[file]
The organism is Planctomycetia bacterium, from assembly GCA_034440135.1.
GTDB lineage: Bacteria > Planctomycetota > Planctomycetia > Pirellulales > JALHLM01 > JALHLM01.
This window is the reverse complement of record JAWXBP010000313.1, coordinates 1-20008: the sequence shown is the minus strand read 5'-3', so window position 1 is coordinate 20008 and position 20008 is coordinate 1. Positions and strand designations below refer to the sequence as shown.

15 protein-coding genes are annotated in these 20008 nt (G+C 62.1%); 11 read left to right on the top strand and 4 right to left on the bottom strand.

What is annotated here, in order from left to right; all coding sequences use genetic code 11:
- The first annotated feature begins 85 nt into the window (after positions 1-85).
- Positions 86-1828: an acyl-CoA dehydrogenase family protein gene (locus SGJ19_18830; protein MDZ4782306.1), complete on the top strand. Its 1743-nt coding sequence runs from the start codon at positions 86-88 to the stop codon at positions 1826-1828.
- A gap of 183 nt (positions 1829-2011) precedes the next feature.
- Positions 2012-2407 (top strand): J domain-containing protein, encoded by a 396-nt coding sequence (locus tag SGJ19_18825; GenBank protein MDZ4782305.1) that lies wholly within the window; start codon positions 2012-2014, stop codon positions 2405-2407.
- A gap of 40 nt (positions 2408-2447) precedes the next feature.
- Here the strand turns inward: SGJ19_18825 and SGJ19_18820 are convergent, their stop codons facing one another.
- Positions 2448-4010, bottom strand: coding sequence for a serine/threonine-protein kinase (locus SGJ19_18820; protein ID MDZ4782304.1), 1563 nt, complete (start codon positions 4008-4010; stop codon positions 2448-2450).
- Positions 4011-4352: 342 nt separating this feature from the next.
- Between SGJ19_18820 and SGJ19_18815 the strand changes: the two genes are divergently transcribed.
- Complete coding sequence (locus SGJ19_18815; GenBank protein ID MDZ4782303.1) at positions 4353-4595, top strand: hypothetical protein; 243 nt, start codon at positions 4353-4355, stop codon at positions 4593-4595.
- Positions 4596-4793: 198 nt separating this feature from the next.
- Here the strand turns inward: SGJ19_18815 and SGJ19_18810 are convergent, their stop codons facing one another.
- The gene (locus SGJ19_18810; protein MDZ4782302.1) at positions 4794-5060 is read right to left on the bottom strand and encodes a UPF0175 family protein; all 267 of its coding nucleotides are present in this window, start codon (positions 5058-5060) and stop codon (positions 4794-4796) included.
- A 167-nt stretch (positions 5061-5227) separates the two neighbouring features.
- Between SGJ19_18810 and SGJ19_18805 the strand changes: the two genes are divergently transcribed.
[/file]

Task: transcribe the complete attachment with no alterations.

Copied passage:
The organism is Planctomycetia bacterium, from assembly GCA_034440135.1.
GTDB lineage: Bacteria > Planctomycetota > Planctomycetia > Pirellulales > JALHLM01 > JALHLM01.
This window is the reverse complement of record JAWXBP010000313.1, coordinates 1-20008: the sequence shown is the minus strand read 5'-3', so window position 1 is coordinate 20008 and position 20008 is coordinate 1. Positions and strand designations below refer to the sequence as shown.

15 protein-coding genes are annotated in these 20008 nt (G+C 62.1%); 11 read left to right on the top strand and 4 right to left on the bottom strand.

What is annotated here, in order from left to right; all coding sequences use genetic code 11:
- The first annotated feature begins 85 nt into the window (after positions 1-85).
- Positions 86-1828: an acyl-CoA dehydrogenase family protein gene (locus SGJ19_18830; protein MDZ4782306.1), complete on the top strand. Its 1743-nt coding sequence runs from the start codon at positions 86-88 to the stop codon at positions 1826-1828.
- A gap of 183 nt (positions 1829-2011) precedes the next feature.
- Positions 2012-2407 (top strand): J domain-containing protein, encoded by a 396-nt coding sequence (locus tag SGJ19_18825; GenBank protein MDZ4782305.1) that lies wholly within the window; start codon positions 2012-2014, stop codon positions 2405-2407.
- A gap of 40 nt (positions 2408-2447) precedes the next feature.
- Here the strand turns inward: SGJ19_18825 and SGJ19_18820 are convergent, their stop codons facing one another.
- Positions 2448-4010, bottom strand: coding sequence for a serine/threonine-protein kinase (locus SGJ19_18820; protein ID MDZ4782304.1), 1563 nt, complete (start codon positions 4008-4010; stop codon positions 2448-2450).
- Positions 4011-4352: 342 nt separating this feature from the next.
- Between SGJ19_18820 and SGJ19_18815 the strand changes: the two genes are divergently transcribed.
- Complete coding sequence (locus SGJ19_18815; GenBank protein ID MDZ4782303.1) at positions 4353-4595, top strand: hypothetical protein; 243 nt, start codon at positions 4353-4355, stop codon at positions 4593-4595.
- Positions 4596-4793: 198 nt separating this feature from the next.
- Here the strand turns inward: SGJ19_18815 and SGJ19_18810 are convergent, their stop codons facing one another.
- The gene (locus SGJ19_18810; protein MDZ4782302.1) at positions 4794-5060 is read right to left on the bottom strand and encodes a UPF0175 family protein; all 267 of its coding nucleotides are present in this window, start codon (positions 5058-5060) and stop codon (positions 4794-4796) included.
- A 167-nt stretch (positions 5061-5227) separates the two neighbouring features.
- Between SGJ19_18810 and SGJ19_18805 the strand changes: the two genes are divergently transcribed.